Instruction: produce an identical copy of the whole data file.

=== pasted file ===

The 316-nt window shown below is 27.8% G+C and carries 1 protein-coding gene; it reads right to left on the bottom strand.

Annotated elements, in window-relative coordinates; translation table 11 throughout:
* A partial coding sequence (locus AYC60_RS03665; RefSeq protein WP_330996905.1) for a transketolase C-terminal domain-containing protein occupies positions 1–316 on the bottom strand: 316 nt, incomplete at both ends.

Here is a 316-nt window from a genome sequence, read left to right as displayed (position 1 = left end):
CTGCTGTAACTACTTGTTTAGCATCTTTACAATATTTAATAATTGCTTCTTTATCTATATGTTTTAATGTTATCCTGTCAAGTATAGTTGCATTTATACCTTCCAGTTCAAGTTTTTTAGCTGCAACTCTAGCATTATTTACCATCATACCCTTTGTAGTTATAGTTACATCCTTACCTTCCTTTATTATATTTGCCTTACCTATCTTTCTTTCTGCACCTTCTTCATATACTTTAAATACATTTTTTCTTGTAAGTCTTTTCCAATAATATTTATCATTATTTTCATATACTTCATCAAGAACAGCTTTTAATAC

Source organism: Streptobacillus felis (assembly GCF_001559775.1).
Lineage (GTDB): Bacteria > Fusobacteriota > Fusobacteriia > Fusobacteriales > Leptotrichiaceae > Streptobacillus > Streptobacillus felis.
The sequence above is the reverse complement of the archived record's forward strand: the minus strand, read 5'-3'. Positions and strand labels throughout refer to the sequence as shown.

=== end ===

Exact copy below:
The 316-nt window shown below is 27.8% G+C and carries 1 protein-coding gene; it reads right to left on the bottom strand.

Annotated elements, in window-relative coordinates; translation table 11 throughout:
* A partial coding sequence (locus AYC60_RS03665; RefSeq protein WP_330996905.1) for a transketolase C-terminal domain-containing protein occupies positions 1–316 on the bottom strand: 316 nt, incomplete at both ends.

Here is a 316-nt window from a genome sequence, read left to right as displayed (position 1 = left end):
CTGCTGTAACTACTTGTTTAGCATCTTTACAATATTTAATAATTGCTTCTTTATCTATATGTTTTAATGTTATCCTGTCAAGTATAGTTGCATTTATACCTTCCAGTTCAAGTTTTTTAGCTGCAACTCTAGCATTATTTACCATCATACCCTTTGTAGTTATAGTTACATCCTTACCTTCCTTTATTATATTTGCCTTACCTATCTTTCTTTCTGCACCTTCTTCATATACTTTAAATACATTTTTTCTTGTAAGTCTTTTCCAATAATATTTATCATTATTTTCATATACTTCATCAAGAACAGCTTTTAATAC

Source organism: Streptobacillus felis (assembly GCF_001559775.1).
Lineage (GTDB): Bacteria > Fusobacteriota > Fusobacteriia > Fusobacteriales > Leptotrichiaceae > Streptobacillus > Streptobacillus felis.
The sequence above is the reverse complement of the archived record's forward strand: the minus strand, read 5'-3'. Positions and strand labels throughout refer to the sequence as shown.